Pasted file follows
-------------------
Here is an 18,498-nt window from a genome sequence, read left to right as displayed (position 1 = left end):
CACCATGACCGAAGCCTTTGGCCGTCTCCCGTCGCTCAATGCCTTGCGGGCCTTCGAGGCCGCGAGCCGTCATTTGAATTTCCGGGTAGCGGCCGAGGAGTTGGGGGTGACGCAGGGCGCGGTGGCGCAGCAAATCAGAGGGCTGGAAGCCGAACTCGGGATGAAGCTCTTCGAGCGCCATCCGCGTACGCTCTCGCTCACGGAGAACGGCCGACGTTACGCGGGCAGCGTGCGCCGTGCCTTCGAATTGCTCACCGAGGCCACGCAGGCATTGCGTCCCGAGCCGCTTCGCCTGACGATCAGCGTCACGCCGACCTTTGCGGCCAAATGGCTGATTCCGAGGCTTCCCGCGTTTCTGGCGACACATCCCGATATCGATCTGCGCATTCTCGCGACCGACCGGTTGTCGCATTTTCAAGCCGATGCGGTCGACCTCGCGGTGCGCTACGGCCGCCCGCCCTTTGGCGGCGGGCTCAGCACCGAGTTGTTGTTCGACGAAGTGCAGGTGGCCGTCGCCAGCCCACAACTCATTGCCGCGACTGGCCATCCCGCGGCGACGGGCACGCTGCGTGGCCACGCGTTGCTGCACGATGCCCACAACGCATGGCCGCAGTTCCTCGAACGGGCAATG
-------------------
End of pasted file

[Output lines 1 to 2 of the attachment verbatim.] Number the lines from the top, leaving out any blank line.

Here is an 18,498-nt window from a genome sequence, read left to right as displayed (position 1 = left end):
CACCATGACCGAAGCCTTTGGCCGTCTCCCGTCGCTCAATGCCTTGCGGGCCTTCGAGGCCGCGAGCCGTCATTTGAATTTCCGGGTAGCGGCCGAGGAGTTGGGGGTGACGCAGGGCGCGGTGGCGCAGCAAATCAGAGGGCTGGAAGCCGAACTCGGGATGAAGCTCTTCGAGCGCCATCCGCGTACGCTCTCGCTCACGGAGAACGGCCGACGTTACGCGGGCAGCGTGCGCCGTGCCTTCGAATTGCTCACCGAGGCCACGCAGGCATTGCGTCCCGAGCCGCTTCGCCTGACGATCAGCGTCACGCCGACCTTTGCGGCCAAATGGCTGATTCCGAGGCTTCCCGCGTTTCTGGCGACACATCCCGATATCGATCTGCGCATTCTCGCGACCGACCGGTTGTCGCATTTTCAAGCCGATGCGGTCGACCTCGCGGTGCGCTACGGCCGCCCGCCCTTTGGCGGCGGGCTCAGCACCGAGTTGTTGTTCGACGAAGTGCAGGTGGCCGTCGCCAGCCCACAACTCATTGCCGCGACTGGCCATCCCGCGGCGACGGGCACGCTGCGTGGCCACGCGTTGCTGCACGATGCCCACAACGCATGGCCGCAGTTCCTCGAACGGGCAATG